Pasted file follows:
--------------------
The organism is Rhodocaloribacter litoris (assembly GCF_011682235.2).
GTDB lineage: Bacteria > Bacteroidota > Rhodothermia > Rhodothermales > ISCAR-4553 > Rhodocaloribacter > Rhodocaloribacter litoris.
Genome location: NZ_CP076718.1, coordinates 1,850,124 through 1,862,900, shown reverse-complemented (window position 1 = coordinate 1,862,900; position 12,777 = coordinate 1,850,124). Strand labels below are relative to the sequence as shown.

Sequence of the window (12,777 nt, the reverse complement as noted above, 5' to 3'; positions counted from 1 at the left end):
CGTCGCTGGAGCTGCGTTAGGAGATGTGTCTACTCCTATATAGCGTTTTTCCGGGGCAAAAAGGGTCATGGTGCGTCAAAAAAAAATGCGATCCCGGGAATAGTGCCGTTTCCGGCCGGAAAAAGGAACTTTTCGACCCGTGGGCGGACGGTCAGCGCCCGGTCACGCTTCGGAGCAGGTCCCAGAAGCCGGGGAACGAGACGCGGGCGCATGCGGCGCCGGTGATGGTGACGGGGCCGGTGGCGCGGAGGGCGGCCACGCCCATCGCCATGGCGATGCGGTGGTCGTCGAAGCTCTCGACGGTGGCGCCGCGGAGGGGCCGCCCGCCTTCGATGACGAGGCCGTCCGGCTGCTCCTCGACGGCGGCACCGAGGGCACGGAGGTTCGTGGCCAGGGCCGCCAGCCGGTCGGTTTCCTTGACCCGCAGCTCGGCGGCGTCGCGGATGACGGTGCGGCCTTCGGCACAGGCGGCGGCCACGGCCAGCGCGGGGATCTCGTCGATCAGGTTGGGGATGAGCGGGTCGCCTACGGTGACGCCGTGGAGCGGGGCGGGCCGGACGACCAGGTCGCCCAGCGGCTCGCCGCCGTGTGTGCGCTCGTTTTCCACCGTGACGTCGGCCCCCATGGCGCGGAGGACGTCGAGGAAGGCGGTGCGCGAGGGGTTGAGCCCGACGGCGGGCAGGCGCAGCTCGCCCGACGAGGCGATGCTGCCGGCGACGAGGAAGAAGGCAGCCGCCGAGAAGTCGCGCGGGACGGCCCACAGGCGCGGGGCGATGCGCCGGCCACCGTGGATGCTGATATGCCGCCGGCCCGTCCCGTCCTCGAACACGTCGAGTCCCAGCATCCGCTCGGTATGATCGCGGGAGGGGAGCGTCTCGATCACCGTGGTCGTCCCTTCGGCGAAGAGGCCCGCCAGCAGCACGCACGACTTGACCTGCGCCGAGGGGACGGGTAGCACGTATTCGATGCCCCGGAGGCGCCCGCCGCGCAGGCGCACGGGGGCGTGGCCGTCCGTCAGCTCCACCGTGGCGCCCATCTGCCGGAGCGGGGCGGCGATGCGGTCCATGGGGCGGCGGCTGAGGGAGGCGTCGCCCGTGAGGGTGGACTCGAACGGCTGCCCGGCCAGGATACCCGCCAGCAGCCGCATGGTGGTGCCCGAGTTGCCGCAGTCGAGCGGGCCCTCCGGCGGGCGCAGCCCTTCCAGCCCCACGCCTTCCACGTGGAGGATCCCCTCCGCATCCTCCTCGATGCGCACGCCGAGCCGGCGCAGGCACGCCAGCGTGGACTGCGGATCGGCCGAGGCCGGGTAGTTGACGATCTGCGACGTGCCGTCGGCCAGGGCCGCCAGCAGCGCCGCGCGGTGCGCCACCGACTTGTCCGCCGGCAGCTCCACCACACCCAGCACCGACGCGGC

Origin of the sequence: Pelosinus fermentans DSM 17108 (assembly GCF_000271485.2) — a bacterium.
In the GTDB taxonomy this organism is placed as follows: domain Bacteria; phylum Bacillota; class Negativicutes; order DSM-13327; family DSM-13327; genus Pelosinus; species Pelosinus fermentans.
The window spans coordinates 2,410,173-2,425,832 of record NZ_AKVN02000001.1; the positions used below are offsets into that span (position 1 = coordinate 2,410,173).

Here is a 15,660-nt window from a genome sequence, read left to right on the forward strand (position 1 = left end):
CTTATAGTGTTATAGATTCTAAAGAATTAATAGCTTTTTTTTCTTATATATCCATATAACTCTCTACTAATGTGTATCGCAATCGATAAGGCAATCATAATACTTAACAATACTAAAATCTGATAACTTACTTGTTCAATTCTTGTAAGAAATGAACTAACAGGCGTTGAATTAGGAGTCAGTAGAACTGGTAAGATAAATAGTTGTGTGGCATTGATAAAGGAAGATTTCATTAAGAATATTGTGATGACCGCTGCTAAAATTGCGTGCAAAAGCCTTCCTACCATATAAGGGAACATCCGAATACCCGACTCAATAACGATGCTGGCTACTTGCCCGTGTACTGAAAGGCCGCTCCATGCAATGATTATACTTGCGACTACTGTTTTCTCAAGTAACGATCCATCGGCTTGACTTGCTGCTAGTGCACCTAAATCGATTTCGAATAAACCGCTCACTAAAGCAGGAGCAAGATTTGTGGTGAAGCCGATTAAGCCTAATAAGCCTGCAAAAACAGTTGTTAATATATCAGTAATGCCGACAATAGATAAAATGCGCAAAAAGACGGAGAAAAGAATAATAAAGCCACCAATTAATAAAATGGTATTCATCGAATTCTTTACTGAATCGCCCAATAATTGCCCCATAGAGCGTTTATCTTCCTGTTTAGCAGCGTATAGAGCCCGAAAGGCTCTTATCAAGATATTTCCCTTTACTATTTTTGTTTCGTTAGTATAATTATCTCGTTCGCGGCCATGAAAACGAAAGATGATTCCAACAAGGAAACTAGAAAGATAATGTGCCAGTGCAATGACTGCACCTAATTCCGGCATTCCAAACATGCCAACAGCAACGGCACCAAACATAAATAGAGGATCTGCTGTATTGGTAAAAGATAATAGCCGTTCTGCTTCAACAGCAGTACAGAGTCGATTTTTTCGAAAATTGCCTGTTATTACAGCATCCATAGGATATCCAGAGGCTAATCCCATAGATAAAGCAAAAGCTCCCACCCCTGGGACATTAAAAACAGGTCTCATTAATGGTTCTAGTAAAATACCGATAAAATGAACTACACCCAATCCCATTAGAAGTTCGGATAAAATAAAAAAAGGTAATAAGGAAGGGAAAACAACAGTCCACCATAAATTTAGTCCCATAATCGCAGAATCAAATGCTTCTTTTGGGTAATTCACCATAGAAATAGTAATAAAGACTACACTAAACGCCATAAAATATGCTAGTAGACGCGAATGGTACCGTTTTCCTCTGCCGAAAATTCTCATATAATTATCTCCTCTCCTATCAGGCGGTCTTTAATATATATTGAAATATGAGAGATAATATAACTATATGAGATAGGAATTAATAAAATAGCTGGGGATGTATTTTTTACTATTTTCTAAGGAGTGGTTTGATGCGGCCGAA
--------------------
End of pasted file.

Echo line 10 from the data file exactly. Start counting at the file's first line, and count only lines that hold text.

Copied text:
CTTATAGTGTTATAGATTCTAAAGAATTAATAGCTTTTTTTTCTTATATATCCATATAACTCTCTACTAATGTGTATCGCAATCGATAAGGCAATCATAATACTTAACAATACTAAAATCTGATAACTTACTTGTTCAATTCTTGTAAGAAATGAACTAACAGGCGTTGAATTAGGAGTCAGTAGAACTGGTAAGATAAATAGTTGTGTGGCATTGATAAAGGAAGATTTCATTAAGAATATTGTGATGACCGCTGCTAAAATTGCGTGCAAAAGCCTTCCTACCATATAAGGGAACATCCGAATACCCGACTCAATAACGATGCTGGCTACTTGCCCGTGTACTGAAAGGCCGCTCCATGCAATGATTATACTTGCGACTACTGTTTTCTCAAGTAACGATCCATCGGCTTGACTTGCTGCTAGTGCACCTAAATCGATTTCGAATAAACCGCTCACTAAAGCAGGAGCAAGATTTGTGGTGAAGCCGATTAAGCCTAATAAGCCTGCAAAAACAGTTGTTAATATATCAGTAATGCCGACAATAGATAAAATGCGCAAAAAGACGGAGAAAAGAATAATAAAGCCACCAATTAATAAAATGGTATTCATCGAATTCTTTACTGAATCGCCCAATAATTGCCCCATAGAGCGTTTATCTTCCTGTTTAGCAGCGTATAGAGCCCGAAAGGCTCTTATCAAGATATTTCCCTTTACTATTTTTGTTTCGTTAGTATAATTATCTCGTTCGCGGCCATGAAAACGAAAGATGATTCCAACAAGGAAACTAGAAAGATAATGTGCCAGTGCAATGACTGCACCTAATTCCGGCATTCCAAACATGCCAACAGCAACGGCACCAAACATAAATAGAGGATCTGCTGTATTGGTAAAAGATAATAGCCGTTCTGCTTCAACAGCAGTACAGAGTCGATTTTTTCGAAAATTGCCTGTTATTACAGCATCCATAGGATATCCAGAGGCTAATCCCATAGATAAAGCAAAAGCTCCCACCCCTGGGACATTAAAAACAGGTCTCATTAATGGTTCTAGTAAAATACCGATAAAATGAACTACACCCAATCCCATTAGAAGTTCGGATAAAATAAAAAAAGGTAATAAGGAAGGGAAAACAACAGTCCACCATAAATTTAGTCCCATAATCGCAGAATCAAATGCTTCTTTTGGGTAATTCACCATAGAAATAGTAATAAAGACTACACTAAACGCCATAAAATATGCTAGTAGACGCGAATGGTACCGTTTTCCTCTGCCGAAAATTCTCATATAATTATCTCCTCTCCTATCAGGCGGTCTTTAATATATATTGAAATATGAGAGATAATATAACTATATGAGATAGGAATTAATAAAATAGCTGGGGATGTATTTTTTACTATTTTCTAAGGAGTGGTTTGATGCGGCCGAA